14 Days Later

Seven days later, I still had discoloration, redness, and peeling.  Although the peeling was subsiding, it was unsightly and just kind of gross. 

Fourteen days later, I still had patches of discoloration, dryness, flakiness with crepe texture.

Thirty days later, I called my doctor’s office about the remaining discoloration. I even sent pictures.  I was told that this was “normal,” but to come in for an exam and Microdermabrasion.  My reply:  “Umm, no thanks.”

So am I disappointed?  Of course.  I’d be lying if I said I wasn’t.  The results rendered from this particular medium-grade chemical peel are patchy and it caused even more discoloration and hyperpigmentation that I had to begin with.  Now, instead of being steps ahead in my skin care journey, this put me leaps back.  Although, I know a lot of these issues will resolve themselves in time, I have now turned to a strictly organic treatment plan to treat the residual effects of this peel.

Thinking about how I’d feel if the peel had been a positive experience, I discovered that I felt really bad that I had self-harmed all in the name of vanity.  Shame on me because that’s really not who I am.  I was impatient, impetulant, narcissistic and casual about it all which brings me to my latest middle age lesson:  be happy with what you have and be careful with what you think you need. 

In retrospect, there was absolutely nothing wrong with my skin to begin with.  It’s just aging.  Aging gracefully, that is.  While there are an innumerable amount of procedures these days to stave off the sands of time, I think it’s about time that I let go of those youthful dreams that I’ve been holding onto so tightly.  My youth was good to me, but I have faith that middle age will be just as good to me, if not better.  And, honestly, I don’t want to fight Mother Nature.  I’d rather walk straight into her loving arms instead of trying to pull away.

So if you find yourself in a middle age neurosis and are considering an “anti-aging” procedure of a certain type, you may want to consider this first:  do you really need a procedure to cure you of aging?  Aging is not a disease, it’s a rite of passage.  Perhaps if we hold onto this attitude as tightly as some of us have been trying to hold onto our youth, we can find ourselves walking into middle age with forgiveness, peace, clarity and self-acceptance.

Although, I will never relinquish my quest of looking my best, I guess you could say that instead of looking at myself through judgmental colored glasses, I’m now looking at myself through rose colored spectacles.  And that’s huge for me.

“You have to sit down and take a good look at yourself, particularly as you grow older and your face changes.  People are afraid of changing; that they’re losing something.  They don’t understand that they are also gaining something.” - Sharon Stone

Friday, December 8, 2017


Relationships.  Where do I start?  I know it is the holiday season and it is supposed to be peace on earth, good cheer, and good will to all (and all that soppiness), but disappointments don’t respect the holidays.  Neither do inconsideration, rejection and selfishness.  At least in my life they don’t.  And, unfortunately, all three have recently left an indelible and profound mark upon me so I now find myself compelled and saddened to make this next post about… relationships.  Relationships that fail to fulfill expectations, dishearten and disillusion.  Yep, I am speaking of The Friendship Divorce.  Being somewhat of a tolerant, hopeful and forgiving person, I don’t handle Friendship Divorces well nor do I have much experience in this department and, as such, I find this topic to be an unsavory and arduous task to share and write about.  I am also going to keep this post nonspecific in the details of exactly what brought me to this point because it is unimportant.  The damage has been done.  What IS important is how I move on from here, what I learn from it all, and how walking away from a relationship that is no longer working for me is actually tantamount to trusting, investing and caring for myself.  If there is anything that you take away from this blog post, it should be this:  when we choose to walk away from a toxic relationship it is trusting, investing and caring for ourselves.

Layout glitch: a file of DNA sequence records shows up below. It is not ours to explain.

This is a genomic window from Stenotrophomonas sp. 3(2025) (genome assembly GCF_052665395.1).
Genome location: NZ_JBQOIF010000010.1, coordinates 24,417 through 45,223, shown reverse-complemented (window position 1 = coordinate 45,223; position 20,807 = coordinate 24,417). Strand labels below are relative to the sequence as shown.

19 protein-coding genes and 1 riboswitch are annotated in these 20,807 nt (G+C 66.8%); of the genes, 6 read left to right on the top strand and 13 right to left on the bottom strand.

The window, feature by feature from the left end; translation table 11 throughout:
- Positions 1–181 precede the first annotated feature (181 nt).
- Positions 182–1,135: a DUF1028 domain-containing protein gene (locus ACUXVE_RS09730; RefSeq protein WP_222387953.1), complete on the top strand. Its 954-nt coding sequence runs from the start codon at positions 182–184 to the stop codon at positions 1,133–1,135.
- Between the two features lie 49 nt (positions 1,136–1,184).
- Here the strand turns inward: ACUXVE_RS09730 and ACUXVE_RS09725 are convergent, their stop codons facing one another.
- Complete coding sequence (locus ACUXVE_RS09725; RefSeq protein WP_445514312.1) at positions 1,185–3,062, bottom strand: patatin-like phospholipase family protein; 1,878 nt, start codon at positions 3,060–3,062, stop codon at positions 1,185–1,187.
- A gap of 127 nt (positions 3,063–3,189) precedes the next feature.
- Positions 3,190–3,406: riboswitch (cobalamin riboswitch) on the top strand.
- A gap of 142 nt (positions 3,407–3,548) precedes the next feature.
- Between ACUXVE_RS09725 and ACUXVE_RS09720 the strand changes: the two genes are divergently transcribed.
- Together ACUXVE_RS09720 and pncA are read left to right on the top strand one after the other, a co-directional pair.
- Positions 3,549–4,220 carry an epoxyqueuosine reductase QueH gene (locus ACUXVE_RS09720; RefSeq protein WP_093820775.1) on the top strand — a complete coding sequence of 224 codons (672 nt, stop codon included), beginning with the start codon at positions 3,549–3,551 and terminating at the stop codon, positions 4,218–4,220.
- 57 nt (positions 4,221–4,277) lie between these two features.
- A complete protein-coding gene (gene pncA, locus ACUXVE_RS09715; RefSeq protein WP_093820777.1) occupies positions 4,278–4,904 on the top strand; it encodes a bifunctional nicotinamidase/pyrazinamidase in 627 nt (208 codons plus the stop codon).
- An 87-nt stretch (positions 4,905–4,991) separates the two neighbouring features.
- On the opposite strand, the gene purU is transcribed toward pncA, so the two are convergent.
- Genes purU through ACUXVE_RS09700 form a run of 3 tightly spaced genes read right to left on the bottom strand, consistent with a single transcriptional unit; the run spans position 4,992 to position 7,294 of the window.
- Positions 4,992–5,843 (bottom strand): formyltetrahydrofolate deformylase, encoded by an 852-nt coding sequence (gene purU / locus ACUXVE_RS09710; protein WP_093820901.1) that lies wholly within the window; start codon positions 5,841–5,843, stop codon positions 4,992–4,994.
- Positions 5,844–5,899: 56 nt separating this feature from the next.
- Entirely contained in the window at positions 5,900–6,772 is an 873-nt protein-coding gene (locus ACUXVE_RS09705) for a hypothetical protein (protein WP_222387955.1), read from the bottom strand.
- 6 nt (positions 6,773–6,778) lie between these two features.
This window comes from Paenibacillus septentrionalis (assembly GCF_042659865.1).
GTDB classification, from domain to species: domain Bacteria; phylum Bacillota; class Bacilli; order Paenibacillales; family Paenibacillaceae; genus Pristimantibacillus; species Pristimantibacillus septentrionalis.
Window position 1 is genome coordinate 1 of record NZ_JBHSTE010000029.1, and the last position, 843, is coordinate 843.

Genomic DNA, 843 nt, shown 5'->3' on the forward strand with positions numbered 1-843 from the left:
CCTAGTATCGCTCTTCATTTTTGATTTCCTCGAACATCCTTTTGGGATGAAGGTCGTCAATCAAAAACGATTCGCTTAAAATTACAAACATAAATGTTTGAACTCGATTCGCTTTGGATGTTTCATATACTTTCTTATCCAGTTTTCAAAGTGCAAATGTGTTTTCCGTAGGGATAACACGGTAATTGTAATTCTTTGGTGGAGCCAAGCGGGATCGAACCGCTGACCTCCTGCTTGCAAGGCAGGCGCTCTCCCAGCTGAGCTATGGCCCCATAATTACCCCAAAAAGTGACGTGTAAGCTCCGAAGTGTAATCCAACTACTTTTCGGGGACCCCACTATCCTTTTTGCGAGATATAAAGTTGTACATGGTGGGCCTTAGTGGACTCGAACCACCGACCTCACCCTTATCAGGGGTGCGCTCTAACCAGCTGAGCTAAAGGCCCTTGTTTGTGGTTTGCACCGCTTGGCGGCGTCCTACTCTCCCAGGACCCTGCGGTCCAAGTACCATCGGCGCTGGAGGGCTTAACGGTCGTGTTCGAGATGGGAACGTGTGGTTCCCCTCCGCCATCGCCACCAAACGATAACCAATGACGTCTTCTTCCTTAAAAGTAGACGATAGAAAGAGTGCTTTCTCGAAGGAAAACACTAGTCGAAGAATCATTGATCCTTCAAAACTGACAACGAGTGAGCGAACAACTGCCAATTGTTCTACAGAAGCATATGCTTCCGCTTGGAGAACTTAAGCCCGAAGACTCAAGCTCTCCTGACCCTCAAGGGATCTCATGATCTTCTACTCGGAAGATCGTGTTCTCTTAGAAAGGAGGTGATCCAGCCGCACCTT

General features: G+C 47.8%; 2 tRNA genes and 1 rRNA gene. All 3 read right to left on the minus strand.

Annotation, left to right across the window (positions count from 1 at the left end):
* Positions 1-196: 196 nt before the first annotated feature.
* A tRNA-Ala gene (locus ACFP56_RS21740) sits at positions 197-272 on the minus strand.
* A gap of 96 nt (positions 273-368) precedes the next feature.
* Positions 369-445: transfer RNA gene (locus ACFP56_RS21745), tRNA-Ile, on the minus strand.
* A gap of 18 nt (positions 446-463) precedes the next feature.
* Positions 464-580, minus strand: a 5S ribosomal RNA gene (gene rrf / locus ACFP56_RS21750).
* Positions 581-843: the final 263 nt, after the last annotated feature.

Admittedly, I am an incredibly hard egg to crack and am hard to get to know.  Although, I am not hard to get along with and I exceed at the superficiality of small talk and getting to know someone whom I may never see again, but getting to know me is quite a different story.  It is rare that you will find me speaking about myself because, quite frankly, I don’t like talking about myself.  I never have.  I am just not a histrionic person who craves to be the center of anyone’s attention and so I find sharing of myself to be laborious and unpleasant - but, that’s just me.  I am also an extremely private person and very calculated in what I choose to share.  So, when considering a friendship, it takes me a minute to warm up because I have never been one for brief relationships.  It has always been my preference that when I offer my friendship and bring you into my world, and put you on my shelf, so to speak, it is a pledge.  And I expect the same.  I suppose this is how I have managed to keep many friends for decades.  Although it sounds like it, it really isn’t that serious.  I am actually a very outgoing, friendly and personable person.  And lest we forget those wonderful moments where you meet a certain someone and it is like you’ve known each other all your life; just picking up from the moment you met.  Those are great, aren’t they?  Yet, it is one thing if we spend time together, and quite another, if I invite you over to my home and/or invite you to meet my husband, my dogs, my family, my friends, and my world.